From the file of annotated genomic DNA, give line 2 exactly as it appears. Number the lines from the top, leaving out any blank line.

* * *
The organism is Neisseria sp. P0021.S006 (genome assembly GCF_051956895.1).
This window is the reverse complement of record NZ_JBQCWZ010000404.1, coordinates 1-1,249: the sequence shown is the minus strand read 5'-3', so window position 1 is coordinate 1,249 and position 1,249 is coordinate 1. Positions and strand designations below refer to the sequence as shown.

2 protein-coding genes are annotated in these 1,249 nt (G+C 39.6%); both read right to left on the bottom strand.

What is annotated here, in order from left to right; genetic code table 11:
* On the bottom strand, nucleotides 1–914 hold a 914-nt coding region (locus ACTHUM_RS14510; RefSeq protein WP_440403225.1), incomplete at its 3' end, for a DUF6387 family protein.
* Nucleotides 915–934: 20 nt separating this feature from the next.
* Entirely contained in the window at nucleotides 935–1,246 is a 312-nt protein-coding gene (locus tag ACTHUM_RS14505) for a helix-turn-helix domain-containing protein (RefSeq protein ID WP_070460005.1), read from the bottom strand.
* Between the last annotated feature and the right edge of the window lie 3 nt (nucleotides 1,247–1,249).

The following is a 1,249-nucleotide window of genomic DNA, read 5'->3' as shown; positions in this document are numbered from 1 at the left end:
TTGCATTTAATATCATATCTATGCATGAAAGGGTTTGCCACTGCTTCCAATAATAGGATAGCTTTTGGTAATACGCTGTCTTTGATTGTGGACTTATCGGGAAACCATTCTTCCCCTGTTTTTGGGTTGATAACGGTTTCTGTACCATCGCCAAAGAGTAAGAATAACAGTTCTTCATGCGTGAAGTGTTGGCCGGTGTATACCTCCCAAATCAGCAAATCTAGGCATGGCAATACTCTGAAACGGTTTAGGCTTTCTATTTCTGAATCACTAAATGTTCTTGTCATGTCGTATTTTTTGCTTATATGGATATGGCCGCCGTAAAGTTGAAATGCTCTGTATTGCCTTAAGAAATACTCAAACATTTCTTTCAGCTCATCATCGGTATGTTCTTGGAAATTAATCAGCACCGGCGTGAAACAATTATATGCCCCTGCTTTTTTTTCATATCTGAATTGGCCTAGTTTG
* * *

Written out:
This window is the reverse complement of record NZ_JBQCWZ010000404.1, coordinates 1-1,249: the sequence shown is the minus strand read 5'-3', so window position 1 is coordinate 1,249 and position 1,249 is coordinate 1. Positions and strand designations below refer to the sequence as shown.